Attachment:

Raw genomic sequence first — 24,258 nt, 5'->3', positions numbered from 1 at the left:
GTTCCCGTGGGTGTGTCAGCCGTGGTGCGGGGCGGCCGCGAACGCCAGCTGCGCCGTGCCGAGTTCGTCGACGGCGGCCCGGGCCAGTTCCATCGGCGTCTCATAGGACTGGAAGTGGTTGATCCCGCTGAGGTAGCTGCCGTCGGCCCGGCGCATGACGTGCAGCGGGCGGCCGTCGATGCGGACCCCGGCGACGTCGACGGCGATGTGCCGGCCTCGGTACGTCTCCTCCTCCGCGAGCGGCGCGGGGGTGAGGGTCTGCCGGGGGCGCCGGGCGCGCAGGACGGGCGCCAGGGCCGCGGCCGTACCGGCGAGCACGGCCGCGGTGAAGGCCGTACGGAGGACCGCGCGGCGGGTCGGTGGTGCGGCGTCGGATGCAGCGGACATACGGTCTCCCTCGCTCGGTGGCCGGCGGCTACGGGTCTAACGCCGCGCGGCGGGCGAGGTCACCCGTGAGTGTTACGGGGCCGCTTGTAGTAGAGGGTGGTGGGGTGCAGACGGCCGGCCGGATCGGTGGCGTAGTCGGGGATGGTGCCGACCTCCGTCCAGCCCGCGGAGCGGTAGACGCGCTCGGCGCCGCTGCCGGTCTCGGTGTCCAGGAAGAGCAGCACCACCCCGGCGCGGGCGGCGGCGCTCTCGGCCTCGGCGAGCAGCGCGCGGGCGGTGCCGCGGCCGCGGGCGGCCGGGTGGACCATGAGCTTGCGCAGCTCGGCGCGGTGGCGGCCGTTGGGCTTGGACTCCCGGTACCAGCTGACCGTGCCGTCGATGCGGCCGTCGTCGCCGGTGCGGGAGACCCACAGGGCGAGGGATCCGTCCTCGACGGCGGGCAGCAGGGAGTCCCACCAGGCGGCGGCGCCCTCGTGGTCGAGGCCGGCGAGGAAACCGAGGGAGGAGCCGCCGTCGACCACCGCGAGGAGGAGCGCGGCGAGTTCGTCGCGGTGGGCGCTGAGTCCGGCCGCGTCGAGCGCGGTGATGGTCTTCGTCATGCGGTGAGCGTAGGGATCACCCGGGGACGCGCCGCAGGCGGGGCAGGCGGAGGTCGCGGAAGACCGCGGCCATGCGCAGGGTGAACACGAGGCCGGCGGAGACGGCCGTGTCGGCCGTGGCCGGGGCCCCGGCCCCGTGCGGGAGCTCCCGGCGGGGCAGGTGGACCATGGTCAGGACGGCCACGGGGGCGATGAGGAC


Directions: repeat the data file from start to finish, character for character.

Raw genomic sequence first — 24,258 nt, 5'->3', positions numbered from 1 at the left:
GTTCCCGTGGGTGTGTCAGCCGTGGTGCGGGGCGGCCGCGAACGCCAGCTGCGCCGTGCCGAGTTCGTCGACGGCGGCCCGGGCCAGTTCCATCGGCGTCTCATAGGACTGGAAGTGGTTGATCCCGCTGAGGTAGCTGCCGTCGGCCCGGCGCATGACGTGCAGCGGGCGGCCGTCGATGCGGACCCCGGCGACGTCGACGGCGATGTGCCGGCCTCGGTACGTCTCCTCCTCCGCGAGCGGCGCGGGGGTGAGGGTCTGCCGGGGGCGCCGGGCGCGCAGGACGGGCGCCAGGGCCGCGGCCGTACCGGCGAGCACGGCCGCGGTGAAGGCCGTACGGAGGACCGCGCGGCGGGTCGGTGGTGCGGCGTCGGATGCAGCGGACATACGGTCTCCCTCGCTCGGTGGCCGGCGGCTACGGGTCTAACGCCGCGCGGCGGGCGAGGTCACCCGTGAGTGTTACGGGGCCGCTTGTAGTAGAGGGTGGTGGGGTGCAGACGGCCGGCCGGATCGGTGGCGTAGTCGGGGATGGTGCCGACCTCCGTCCAGCCCGCGGAGCGGTAGACGCGCTCGGCGCCGCTGCCGGTCTCGGTGTCCAGGAAGAGCAGCACCACCCCGGCGCGGGCGGCGGCGCTCTCGGCCTCGGCGAGCAGCGCGCGGGCGGTGCCGCGGCCGCGGGCGGCCGGGTGGACCATGAGCTTGCGCAGCTCGGCGCGGTGGCGGCCGTTGGGCTTGGACTCCCGGTACCAGCTGACCGTGCCGTCGATGCGGCCGTCGTCGCCGGTGCGGGAGACCCACAGGGCGAGGGATCCGTCCTCGACGGCGGGCAGCAGGGAGTCCCACCAGGCGGCGGCGCCCTCGTGGTCGAGGCCGGCGAGGAAACCGAGGGAGGAGCCGCCGTCGACCACCGCGAGGAGGAGCGCGGCGAGTTCGTCGCGGTGGGCGCTGAGTCCGGCCGCGTCGAGCGCGGTGATGGTCTTCGTCATGCGGTGAGCGTAGGGATCACCCGGGGACGCGCCGCAGGCGGGGCAGGCGGAGGTCGCGGAAGACCGCGGCCATGCGCAGGGTGAACACGAGGCCGGCGGAGACGGCCGTGTCGGCCGTGGCCGGGGCCCCGGCCCCGTGCGGGAGCTCCCGGCGGGGCAGGTGGACCATGGTCAGGACGGCCACGGGGGCGATGAGGAC